• Line Weights can also be used to indicate the direction of a light source. Simply use a heavy weight on the dark side and a thinner weight on the light side. To put it another way, the further away an area of the form is from the light, the heavier the line should be. 


Step 16. Shadows

After finishing up with the Line Weights your drawing should already look less flat. Now let's take it to the next level.


Lighting, shadows, and rendering are a big deal! And they are all huge topics, so to keep on track we’ll leave the complex explanations for another time. For now here’s what you need to know.


Shadows are one of your closest allies when it comes to lighting. And in saying that, a major factor in getting your shadows to look right is by keeping the light source consistent throughout your entire image.


So the first step you need to take is to decide where the different light sources are coming from in your drawing. Once the lights are nailed you’ll have a fairly good idea where heavy black shadows are going to cast. 


There are usually at least two light sources found in most drawings. You can get away with one, but two will make your art work pop that much more.

There are usually at least two light sources found in most drawings. You can get away with one, but two will make your art work pop that much more.


Those two light sources will typically come from an environment light, and a direct light. You can have more than two light sources, in fact if you can manage three your drawing will look even more ace. But bear this in mind:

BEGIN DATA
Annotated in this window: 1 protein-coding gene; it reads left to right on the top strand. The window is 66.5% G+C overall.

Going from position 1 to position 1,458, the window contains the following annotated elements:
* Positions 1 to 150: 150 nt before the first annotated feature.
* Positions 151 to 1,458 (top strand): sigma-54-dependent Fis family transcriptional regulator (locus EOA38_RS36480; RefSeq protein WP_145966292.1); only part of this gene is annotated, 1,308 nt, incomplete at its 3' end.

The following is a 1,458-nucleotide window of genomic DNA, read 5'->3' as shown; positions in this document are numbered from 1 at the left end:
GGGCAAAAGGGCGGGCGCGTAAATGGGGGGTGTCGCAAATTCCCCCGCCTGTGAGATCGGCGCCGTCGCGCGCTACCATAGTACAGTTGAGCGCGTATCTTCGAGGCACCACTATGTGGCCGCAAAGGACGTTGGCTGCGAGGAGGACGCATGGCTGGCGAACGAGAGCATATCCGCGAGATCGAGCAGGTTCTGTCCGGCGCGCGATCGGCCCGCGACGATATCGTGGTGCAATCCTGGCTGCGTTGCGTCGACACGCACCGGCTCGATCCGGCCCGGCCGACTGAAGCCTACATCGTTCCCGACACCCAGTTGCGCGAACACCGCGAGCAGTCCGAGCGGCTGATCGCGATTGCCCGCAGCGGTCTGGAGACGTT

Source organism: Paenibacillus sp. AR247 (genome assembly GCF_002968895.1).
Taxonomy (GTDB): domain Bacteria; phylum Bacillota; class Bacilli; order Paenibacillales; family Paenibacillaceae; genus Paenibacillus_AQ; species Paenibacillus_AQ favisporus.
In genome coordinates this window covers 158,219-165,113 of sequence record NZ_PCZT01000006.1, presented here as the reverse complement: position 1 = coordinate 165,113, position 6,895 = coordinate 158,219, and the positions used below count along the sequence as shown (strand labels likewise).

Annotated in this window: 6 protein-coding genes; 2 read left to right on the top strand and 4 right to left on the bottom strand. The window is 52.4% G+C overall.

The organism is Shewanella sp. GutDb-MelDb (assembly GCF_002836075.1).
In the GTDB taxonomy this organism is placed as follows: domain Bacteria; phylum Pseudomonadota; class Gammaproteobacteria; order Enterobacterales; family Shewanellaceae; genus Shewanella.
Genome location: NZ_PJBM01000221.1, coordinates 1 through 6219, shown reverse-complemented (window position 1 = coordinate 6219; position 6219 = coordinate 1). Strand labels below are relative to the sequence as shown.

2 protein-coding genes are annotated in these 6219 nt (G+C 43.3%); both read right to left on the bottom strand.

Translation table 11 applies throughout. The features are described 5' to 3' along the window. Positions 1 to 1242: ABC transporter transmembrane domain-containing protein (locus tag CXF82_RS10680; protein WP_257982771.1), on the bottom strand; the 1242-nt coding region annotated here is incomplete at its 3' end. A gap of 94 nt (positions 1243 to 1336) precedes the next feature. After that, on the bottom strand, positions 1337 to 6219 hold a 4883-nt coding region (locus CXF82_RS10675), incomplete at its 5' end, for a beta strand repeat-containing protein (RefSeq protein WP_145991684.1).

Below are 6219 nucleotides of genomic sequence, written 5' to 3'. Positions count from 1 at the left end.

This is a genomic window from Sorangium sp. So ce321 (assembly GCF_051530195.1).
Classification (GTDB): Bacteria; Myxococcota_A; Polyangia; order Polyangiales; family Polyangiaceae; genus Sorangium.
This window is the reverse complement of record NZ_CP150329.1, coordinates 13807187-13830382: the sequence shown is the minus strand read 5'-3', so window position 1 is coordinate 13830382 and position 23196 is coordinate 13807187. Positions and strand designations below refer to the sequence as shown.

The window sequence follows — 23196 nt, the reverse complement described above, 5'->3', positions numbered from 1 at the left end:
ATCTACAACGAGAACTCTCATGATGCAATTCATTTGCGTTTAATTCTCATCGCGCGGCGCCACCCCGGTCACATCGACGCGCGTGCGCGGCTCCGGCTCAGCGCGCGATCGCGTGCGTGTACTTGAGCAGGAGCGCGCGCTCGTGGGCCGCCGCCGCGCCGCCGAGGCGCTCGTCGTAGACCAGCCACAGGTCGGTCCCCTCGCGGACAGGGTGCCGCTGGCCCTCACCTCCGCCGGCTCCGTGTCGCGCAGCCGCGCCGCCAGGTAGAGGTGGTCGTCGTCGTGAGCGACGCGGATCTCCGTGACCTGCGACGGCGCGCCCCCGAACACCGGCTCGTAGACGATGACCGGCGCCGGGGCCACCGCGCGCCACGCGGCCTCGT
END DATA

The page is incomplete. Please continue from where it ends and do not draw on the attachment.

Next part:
The more light sources you've got, the more complex the shadow casting will become.


Try to keep things simple in the beginning. Focus on the larger forms and the shadows they’ll be casting. Look out for any protruding or receding forms such as the nose, eye sockets, cheek bones, jaw and brow – There’s a good possibility that they’ll be casting shadows. It’s also worth noting that the more those forms protrude or recede, the larger their cast shadow will be. In fact this applies to all forms.  The larger the form, the larger the shadow.

Step 17. Rendering

Rendering is achieved with the combined effort of rendering lines (feathering) and cross hatching.


The rendering lines or feathers each have their own Line Weights applied to them, starting out heavy at the base and thinning out as they are pulled from the shadows.

You should now have a nicely lit scene, likened to that of a noir style. And if you like the look of it, go with it!


If not… maybe you’d like to add a sprinkle of rendering to that already tasty looking cake.


Just like with the shadows, rendering adds that extra bit of depth to your drawing by helping to describe the different forms in a more refined way.


Here are a few nifty functions rendering has to offer your drawings:


  • Softens out a hard black edge or shadow.

  • Graduates values from dark to light.

  • Defines the form of objects and figures.

Because we are using the rendering method to describe form and shape in our drawing, it’s important to really try to get into that three dimensional mindset.


How do you switch to that mindset? Start thinking of the different forms in your art work as 3D primitives.


For example, instead of viewing the arms and legs of your character as arms and legs, think of them as cylinders instead.


Now wrap those rendering lines around the forms according to your light source.


Soft shadows are the other main use for rendering. Soft shadows are created using feathering technique to create a gradient from solid blacks into fully lit areas.


In the example I’ve used rendering in this way to create soft shadows around the neck.